(j)(1) Any party who files a special motion to strike pursuant to this section, and any party who files an opposition to a special motion to strike, shall, promptly upon so filing, transmit to the Judicial Council, by e-mail or facsimile, a copy of the endorsed, filed caption page of the motion or opposition, a copy of any related notice of appeal or petition for a writ, and a conformed copy of any order issued pursuant to this section, including any order granting or denying a special motion to strike, discovery, or fees.
(j)(2) The Judicial Council shall maintain a public record of information transmitted pursuant to this subdivision for at least three years, and may store the information on microfilm or other appropriate electronic media.
SEC. 2. Section 425.18 is added to the Code of Civil Procedure, to read:
425.18. (a) The Legislature finds and declares that a SLAPPback is distinguishable in character and origin from the ordinary malicious prosecution action. The Legislature further finds and declares that a SLAPPback cause of action should be treated differently, as provided in this section, from an ordinary malicious prosecution action because a SLAPPback is consistent with the Legislature’s intent to protect the valid exercise of the constitutional rights of free speech and petition by its deterrent effect on SLAPP (strategic lawsuit against public participation) litigation and by its restoration of public confidence in participatory democracy.
(b) For purposes of this section, the following terms have the following meanings:
(2) “Special motion to strike” means a motion made pursuant to Section 425.16.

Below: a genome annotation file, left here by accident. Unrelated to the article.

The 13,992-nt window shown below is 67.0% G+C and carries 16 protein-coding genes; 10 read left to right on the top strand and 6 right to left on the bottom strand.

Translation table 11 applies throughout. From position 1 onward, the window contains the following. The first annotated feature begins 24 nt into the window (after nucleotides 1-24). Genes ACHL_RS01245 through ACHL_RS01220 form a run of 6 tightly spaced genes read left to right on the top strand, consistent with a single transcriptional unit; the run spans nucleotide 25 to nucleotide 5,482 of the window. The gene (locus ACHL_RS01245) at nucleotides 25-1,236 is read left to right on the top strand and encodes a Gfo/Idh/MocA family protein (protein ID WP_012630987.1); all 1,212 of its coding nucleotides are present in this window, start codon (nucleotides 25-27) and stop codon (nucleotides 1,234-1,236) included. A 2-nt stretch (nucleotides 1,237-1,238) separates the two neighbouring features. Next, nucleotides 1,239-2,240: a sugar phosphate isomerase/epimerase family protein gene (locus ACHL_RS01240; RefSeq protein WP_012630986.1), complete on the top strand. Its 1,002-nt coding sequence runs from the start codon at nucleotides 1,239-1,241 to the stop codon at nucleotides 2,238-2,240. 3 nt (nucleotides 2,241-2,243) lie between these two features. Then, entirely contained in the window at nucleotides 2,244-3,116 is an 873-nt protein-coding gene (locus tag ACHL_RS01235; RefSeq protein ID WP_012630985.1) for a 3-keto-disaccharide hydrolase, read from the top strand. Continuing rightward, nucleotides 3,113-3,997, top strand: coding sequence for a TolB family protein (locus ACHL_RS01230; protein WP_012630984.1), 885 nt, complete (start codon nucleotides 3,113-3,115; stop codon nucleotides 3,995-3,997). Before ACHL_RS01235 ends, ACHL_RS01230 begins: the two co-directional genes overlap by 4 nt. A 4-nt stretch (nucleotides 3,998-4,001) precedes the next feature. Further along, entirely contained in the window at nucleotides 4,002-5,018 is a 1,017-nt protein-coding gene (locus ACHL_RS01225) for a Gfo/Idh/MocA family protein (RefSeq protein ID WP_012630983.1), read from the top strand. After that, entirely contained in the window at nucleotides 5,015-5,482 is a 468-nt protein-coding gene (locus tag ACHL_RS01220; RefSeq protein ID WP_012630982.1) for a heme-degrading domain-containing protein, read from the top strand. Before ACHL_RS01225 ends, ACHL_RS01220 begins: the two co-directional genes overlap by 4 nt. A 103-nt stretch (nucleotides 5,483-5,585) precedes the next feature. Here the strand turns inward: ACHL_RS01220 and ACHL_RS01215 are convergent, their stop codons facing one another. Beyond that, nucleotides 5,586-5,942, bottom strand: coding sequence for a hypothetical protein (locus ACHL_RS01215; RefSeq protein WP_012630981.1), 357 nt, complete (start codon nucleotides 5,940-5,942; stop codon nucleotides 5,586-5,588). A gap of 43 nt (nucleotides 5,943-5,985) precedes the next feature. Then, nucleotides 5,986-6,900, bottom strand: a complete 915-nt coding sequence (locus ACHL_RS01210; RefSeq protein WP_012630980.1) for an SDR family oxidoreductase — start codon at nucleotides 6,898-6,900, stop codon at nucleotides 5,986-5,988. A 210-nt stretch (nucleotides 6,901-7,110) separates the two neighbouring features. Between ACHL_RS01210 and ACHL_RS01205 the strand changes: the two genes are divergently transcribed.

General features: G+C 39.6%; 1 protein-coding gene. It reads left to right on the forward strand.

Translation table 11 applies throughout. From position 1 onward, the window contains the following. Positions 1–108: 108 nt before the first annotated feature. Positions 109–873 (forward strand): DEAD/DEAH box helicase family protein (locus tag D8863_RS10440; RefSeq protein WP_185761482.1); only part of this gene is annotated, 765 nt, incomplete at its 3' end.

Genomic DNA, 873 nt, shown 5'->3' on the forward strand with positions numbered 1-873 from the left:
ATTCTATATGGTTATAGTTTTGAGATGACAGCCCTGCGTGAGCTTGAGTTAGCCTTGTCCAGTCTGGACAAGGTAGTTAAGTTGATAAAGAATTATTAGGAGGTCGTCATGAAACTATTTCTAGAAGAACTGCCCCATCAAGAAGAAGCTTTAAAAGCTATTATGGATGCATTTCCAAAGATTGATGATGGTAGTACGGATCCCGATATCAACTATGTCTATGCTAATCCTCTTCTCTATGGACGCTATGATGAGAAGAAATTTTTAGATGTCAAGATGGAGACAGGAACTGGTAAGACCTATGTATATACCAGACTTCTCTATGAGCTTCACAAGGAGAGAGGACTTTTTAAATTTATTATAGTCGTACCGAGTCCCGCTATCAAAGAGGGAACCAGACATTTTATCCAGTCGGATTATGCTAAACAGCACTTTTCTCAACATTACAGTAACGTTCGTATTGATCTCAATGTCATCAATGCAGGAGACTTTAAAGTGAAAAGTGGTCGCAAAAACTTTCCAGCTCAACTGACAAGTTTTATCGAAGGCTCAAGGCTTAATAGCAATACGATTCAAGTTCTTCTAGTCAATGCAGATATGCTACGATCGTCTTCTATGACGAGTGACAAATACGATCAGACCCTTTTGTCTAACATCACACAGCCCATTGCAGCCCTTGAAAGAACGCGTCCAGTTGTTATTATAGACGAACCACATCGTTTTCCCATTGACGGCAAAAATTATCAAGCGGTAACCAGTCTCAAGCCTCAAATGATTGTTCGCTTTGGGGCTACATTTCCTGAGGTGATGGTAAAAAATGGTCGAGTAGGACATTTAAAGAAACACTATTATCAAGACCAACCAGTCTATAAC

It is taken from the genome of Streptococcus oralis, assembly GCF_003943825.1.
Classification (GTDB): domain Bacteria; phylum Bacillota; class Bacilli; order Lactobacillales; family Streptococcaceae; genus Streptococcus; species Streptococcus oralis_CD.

(c) The provisions of subdivisions (c), (f), (g), and (i) of Section 425.16, and paragraph (13) of subdivision (a) of Section 904.1, shall not apply to a special motion to strike a SLAPPback.
(d) (1) A special motion to strike a SLAPPback shall be filed within any one of the following periods of time, as follows:
(B) At the court’s discretion, within six months of the service of the complaint.
(C) At the court’s discretion, at any later time in extraordinary cases due to no fault of the defendant and upon written findings of the court stating the extraordinary case and circumstance.
(d)(2) The motion shall be scheduled by the clerk of the court for a hearing not more than 30 days after the service of the motion unless the docket conditions of the court require a later hearing.
(e) A party opposing a special motion to strike a SLAPPback may file an ex parte application for a continuance to obtain necessary discovery. If it appears that facts essential to justify opposition to that motion may exist, but cannot then be presented, the court shall grant a reasonable continuance to permit the party to obtain affidavits or conduct discovery or may make any other order as may be just.
(f) If the court finds that a special motion to strike a SLAPPback is frivolous or solely intended to cause unnecessary delay, the court shall award costs and reasonable attorney’s fees to a plaintiff prevailing on the motion, pursuant to Section 128.5.
(g) Upon entry of an order denying a special motion to strike a SLAPPback claim, or granting the special motion to strike as to some but less than all causes of action alleged in a complaint containing a SLAPPback claim, an aggrieved party may, within 20 days after service of a written notice of the entry of the order, petition an appropriate reviewing court for a peremptory writ.
(h) A special motion to strike may not be filed against a SLAPPback by a party whose filing or maintenance of the prior cause of action from which the SLAPPback arises was illegal as a matter of law.
(i) This section does not apply to a SLAPPback filed by a public entity.
SEC. 3. It is the intent of the Legislature, in amending subdivision (f) of Section 425.16 of the Code of Civil Procedure, to overrule the decisions in Decker v. U.D. Registry, Inc. (2003) 105 Cal.App.4th 1382, 1387-1390, and Fair Political Practices Commission v. American Civil Rights Coalition, Inc. (2004) 121 Cal.App.4th 1171, 1174-1178.
SEC. 4. This act is an urgency statute necessary for the immediate preservation of the public peace, health, or safety within the meaning of Article IV of the Constitution and shall go into immediate effect. The facts constituting the necessity are:
In order to clarify the law to protect SLAPP targets and avoid chilling petition and speech rights at the earliest time, it is necessary for this act to take effect immediately.